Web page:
Informed Consent in Right-to Try – A Dubious Assumption

Informed Consent in Right-to Try – A Dubious Assumption
Rebecca Dresser
Wake Forest Journal of Law & Policy, 2020; 11(1)
Open Access
In the debate over right-to-try, everyone agrees that the patient’s informed consent is essential. If individual autonomy is the justification for giving patients access to experimental interventions, then adequate understanding must be part of the process. To make autonomous choices, patients must compare the potential harms and benefits of investigational drugs to their other medical options.
Is it possible for patients to make informed decisions in the right-to-try context? Will patients make autonomous decisions about trying investigational drugs when expert oversight is absent? Much of the critical commentary on right-to-try laws focuses on the damage the laws could do to other patients in need of safe and effective treatments.1 But these laws also present dangers to the patients who are their purported beneficiaries.2 Right-to-try supporters claim that patient autonomy underlies their crusade, but they have done little to ensure that patients actually understand the choices these laws allow them to make.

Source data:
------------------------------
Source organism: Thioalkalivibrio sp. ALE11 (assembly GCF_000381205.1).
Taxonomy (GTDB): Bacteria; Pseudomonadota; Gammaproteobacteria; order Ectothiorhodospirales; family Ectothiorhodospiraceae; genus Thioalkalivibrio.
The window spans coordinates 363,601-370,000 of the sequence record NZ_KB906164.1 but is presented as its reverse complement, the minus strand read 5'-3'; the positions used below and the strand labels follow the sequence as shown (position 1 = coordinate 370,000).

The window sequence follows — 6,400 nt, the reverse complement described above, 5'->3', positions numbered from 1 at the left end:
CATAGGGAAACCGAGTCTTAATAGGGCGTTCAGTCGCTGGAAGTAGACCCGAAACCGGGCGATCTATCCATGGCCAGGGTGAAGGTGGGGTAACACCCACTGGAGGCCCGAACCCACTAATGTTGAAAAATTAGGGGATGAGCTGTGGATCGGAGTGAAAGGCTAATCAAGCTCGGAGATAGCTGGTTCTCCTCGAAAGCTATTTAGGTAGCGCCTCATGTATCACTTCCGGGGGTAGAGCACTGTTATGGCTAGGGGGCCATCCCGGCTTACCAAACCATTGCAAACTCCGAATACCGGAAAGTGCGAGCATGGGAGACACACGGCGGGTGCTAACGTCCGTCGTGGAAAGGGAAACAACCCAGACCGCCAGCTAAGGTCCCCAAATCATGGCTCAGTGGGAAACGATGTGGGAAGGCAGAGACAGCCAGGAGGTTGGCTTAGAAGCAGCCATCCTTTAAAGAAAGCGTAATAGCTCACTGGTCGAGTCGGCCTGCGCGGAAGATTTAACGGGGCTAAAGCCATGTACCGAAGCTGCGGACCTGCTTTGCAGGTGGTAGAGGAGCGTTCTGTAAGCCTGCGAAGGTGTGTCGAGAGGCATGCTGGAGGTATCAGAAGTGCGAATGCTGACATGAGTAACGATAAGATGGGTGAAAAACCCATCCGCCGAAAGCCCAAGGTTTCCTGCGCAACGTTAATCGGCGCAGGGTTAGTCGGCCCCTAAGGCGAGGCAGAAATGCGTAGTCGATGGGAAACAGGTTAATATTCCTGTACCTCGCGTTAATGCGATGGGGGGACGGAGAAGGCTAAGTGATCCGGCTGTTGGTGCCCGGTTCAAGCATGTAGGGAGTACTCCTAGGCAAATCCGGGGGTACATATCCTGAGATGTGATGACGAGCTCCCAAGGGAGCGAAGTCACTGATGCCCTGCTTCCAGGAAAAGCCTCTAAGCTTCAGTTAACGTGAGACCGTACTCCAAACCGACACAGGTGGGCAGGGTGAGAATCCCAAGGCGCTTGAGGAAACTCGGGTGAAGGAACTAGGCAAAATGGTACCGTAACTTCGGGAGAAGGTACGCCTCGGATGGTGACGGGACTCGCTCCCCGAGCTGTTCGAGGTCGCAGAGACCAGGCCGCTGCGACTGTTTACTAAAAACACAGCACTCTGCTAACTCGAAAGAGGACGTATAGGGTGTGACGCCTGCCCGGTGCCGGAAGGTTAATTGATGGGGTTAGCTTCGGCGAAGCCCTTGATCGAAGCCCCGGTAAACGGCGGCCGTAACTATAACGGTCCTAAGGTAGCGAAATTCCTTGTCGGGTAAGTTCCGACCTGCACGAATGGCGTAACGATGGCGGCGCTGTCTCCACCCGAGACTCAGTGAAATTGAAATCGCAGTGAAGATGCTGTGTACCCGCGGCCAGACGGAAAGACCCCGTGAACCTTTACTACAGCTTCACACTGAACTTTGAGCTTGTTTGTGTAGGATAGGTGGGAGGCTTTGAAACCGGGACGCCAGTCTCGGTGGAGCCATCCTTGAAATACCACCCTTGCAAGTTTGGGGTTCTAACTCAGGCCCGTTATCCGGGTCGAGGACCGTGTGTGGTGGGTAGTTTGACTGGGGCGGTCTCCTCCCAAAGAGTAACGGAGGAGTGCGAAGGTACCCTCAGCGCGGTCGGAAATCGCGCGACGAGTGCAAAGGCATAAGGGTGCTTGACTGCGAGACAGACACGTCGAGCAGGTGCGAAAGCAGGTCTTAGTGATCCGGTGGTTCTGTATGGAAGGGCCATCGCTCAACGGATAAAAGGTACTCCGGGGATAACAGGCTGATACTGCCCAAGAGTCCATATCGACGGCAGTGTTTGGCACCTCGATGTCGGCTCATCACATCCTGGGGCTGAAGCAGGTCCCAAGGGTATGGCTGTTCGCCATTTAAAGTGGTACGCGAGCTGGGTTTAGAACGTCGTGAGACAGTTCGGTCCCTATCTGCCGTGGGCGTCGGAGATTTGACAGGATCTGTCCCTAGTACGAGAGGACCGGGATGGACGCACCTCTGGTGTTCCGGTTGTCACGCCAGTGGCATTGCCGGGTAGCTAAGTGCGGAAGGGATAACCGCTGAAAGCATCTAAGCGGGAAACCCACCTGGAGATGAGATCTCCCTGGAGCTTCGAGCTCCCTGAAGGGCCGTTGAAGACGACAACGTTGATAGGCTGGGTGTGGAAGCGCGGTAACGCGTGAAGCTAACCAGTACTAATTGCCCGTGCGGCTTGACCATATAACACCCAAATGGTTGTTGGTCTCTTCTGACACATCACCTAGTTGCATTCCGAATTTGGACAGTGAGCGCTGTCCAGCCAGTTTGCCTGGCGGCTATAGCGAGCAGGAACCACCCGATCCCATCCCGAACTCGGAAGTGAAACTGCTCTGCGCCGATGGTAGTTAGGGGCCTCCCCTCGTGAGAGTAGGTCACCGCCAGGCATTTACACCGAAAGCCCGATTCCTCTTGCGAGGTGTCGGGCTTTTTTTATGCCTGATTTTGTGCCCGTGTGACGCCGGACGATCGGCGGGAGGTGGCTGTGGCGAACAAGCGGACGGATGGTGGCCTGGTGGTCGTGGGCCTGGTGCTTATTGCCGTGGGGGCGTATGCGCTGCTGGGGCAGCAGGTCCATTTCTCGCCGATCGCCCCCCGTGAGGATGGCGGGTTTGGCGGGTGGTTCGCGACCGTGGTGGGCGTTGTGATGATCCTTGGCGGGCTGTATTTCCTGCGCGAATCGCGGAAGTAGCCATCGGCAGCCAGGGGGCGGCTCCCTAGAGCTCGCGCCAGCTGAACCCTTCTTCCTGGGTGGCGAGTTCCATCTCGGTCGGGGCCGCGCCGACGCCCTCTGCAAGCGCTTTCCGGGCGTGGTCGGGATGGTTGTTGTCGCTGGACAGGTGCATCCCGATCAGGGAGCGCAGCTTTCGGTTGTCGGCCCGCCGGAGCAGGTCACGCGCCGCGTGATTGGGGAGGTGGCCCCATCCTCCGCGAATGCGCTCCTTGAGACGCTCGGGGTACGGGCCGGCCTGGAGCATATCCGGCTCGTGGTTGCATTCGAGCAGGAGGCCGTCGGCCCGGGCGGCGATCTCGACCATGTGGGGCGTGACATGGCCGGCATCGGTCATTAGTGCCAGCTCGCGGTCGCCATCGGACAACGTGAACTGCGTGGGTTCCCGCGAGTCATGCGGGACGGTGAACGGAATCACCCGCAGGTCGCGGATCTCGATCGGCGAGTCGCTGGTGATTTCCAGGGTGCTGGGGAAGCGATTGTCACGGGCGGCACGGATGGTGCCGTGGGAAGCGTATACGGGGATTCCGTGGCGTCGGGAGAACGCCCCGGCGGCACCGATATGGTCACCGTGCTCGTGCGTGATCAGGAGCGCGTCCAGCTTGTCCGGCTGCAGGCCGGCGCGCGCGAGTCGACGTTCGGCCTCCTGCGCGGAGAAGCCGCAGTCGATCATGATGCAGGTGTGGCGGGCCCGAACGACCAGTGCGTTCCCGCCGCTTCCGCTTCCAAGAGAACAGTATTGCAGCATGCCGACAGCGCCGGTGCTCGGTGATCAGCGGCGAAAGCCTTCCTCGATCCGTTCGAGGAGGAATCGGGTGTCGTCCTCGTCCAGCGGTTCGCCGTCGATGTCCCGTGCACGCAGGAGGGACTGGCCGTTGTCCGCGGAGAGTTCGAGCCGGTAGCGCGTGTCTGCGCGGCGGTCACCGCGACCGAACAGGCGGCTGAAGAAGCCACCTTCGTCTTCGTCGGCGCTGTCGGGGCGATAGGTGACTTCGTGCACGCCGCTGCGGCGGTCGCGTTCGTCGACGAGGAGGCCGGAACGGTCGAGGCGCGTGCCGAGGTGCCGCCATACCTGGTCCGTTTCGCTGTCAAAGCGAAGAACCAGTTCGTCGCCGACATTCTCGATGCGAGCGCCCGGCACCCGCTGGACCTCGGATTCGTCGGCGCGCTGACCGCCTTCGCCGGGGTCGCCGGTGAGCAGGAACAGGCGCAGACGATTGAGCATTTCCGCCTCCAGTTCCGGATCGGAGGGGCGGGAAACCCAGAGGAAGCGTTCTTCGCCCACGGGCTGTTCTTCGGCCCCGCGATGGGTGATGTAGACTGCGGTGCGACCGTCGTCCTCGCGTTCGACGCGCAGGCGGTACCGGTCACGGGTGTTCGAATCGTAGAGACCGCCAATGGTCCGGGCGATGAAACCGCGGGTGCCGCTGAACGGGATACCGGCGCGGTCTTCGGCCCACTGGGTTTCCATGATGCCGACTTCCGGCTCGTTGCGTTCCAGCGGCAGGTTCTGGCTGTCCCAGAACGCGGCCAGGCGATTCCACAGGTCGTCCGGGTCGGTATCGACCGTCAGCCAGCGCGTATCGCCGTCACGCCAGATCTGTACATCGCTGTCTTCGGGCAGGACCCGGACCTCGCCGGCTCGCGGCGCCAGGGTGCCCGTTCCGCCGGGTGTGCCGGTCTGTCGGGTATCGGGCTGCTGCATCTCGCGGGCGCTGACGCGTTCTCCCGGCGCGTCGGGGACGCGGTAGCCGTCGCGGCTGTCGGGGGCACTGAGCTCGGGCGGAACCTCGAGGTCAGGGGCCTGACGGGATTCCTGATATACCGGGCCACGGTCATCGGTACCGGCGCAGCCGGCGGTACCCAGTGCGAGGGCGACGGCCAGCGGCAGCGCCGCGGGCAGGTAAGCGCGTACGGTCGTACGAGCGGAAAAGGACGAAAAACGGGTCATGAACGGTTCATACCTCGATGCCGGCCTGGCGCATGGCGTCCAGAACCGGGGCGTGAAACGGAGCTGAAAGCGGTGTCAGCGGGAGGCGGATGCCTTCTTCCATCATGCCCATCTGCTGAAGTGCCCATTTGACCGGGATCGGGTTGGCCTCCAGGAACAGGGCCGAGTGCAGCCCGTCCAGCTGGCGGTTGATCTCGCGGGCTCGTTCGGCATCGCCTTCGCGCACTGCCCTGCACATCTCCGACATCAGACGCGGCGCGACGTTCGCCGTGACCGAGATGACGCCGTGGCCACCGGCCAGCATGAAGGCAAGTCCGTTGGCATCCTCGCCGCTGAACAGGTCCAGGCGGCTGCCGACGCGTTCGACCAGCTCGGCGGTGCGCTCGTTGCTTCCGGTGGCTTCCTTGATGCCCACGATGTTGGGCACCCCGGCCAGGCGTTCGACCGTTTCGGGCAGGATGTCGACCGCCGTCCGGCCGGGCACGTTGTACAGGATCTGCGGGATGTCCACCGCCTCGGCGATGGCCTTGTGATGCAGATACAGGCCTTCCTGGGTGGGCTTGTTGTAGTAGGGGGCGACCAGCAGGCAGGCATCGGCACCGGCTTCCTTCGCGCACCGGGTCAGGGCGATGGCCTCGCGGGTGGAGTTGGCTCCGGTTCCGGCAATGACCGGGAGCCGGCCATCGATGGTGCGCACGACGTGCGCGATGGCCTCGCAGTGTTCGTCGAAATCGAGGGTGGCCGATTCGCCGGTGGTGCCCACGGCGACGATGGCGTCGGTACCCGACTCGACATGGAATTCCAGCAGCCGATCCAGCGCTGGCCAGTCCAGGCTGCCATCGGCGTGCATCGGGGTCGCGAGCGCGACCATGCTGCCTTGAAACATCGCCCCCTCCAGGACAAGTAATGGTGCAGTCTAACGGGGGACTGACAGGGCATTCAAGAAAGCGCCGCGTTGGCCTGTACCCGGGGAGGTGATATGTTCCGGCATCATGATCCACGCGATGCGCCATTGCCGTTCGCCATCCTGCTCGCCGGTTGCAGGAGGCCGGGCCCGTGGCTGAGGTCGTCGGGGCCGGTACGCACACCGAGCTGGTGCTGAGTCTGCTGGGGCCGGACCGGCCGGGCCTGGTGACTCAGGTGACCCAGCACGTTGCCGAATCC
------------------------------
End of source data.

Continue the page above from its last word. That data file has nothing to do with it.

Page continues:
This article examines the deficiencies in right-to-try requirements for informed consent. Part I reviews right-to-try statutes, focusing on the federal right-to-try law that was adopted in 2018. This part also compares the informed consent provisions in right-to-try laws with informed consent provisions in two other laws authorizing patient access to experimental interventions: federal law governing participation in human subject research and the Food and Drug Administration’s (“FDA”) Expanded Access Program…

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